The Kitchen Connection
A look at our Kitchen Issue + a few things our Editor is loving right now
Thankfully, social distancing can accommodate a shared meal if you have an outdoor space or a long indoor table, or if you use creative placement. Connection feels more important than ever, as does sharing good food with great friends. We recently had a celebration at our house, and beyond my immediate family we had my dear friend Anne, who is in her 70s. Anne sat at the end of one long Costco folding table, and my husband sat at the other. He had decorated the house with photos everywhere and homemade place cards and flowers.
One way my husband, Scott, shows his love is through cooking, and he outdid himself that night with a menu that began with champagne and proceeded to gazpacho (from our garden veggies), crab salad and mini pulled-pork sandwiches with three different sauce options. The evening ended with Anne’s tarte tatin. Anne was enchanted by the evening (as were all of us)—the first night out she’s had since March. We worried about keeping her safe, but with preparation and thought-out logistics, it wasn’t difficult. Her smile and excitement was such a treat. As human beings, we need to continue to nourish each other, and food is a wonderful way to do so. I urge you to get creative and find novel ways to enjoy the people you love.
And with that, we offer you an entire issue crafted around the kitchen, from kitchen products to a kitchen created and executed while a young family was home during quarantine, as well as 14 other kitchens we felt best offered well-executed ideas in a wide range of styles—from funky Mid-mod to sleek modern to full-on elegance.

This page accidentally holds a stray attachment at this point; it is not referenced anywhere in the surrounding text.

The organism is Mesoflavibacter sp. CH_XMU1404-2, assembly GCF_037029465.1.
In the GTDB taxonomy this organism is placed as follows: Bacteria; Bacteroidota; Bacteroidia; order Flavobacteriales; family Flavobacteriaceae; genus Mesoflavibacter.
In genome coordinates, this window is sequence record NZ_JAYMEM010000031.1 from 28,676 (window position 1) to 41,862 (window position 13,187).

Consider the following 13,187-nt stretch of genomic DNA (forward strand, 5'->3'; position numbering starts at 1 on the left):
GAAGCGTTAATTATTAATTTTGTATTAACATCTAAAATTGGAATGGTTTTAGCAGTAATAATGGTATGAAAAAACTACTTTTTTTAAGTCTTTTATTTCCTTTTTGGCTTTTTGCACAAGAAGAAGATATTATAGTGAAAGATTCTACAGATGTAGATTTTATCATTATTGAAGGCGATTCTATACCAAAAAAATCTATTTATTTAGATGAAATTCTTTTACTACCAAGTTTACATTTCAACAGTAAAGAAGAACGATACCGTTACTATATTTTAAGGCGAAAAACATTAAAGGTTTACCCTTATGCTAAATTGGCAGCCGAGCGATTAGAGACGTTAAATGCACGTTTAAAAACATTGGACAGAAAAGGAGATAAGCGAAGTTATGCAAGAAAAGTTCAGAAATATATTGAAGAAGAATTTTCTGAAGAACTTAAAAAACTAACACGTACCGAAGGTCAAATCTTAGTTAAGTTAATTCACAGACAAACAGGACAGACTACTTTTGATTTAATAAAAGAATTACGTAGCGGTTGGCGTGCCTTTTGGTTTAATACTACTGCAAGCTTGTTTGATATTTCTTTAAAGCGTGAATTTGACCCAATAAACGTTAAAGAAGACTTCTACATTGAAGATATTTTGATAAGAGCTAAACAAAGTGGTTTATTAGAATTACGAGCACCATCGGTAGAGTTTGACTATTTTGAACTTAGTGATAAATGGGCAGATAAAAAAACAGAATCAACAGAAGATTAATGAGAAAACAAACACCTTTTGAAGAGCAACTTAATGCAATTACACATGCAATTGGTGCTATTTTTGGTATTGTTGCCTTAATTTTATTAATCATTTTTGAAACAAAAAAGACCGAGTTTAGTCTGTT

Our kitchens, like our homes, should reflect who we are. Some people feel best in a clean-lined, spotless workspace, while others like everything out and within reach or shelves that show the beauty of carefully curated plates, bowls and glasses. Have fun with this space, and create a kind of beauty that works for you.
Be safe. Cook on. Share your bounty.
What I’m Loving
Stackable, beautiful and sustainable merge in Magis’s new Bell Chair, designed by Konstantin Grcic. The chair is made from industrial waste generated by Magis’s own furniture production and from that of a local car industry. It’s lightweight (less than 6 pounds), works indoors and out, comes in three colors (Sunrise, High Noon and Midnight), and costs $77 per chair. bell-chair.com
Waterworks co-founder Barbara Sallick is a groundbreaking business person with impeccable design sense. Her first book, The Perfect Bath, was published in 2016, and this year she produced The Perfect Kitchen (Rizzoli, $55). As usual, Sallick delivers. This wide-ranging roundup includes sections on Style, Substance, Ancillary Spaces and Details, as well as lots of insight from Sallick about what she calls “the most complex room” in the house. One of my favorites comes early on when Sallick instructs people working on a kitchen to “think about all the kitchens in which you’ve had memorable experiences and examine those memories closely.”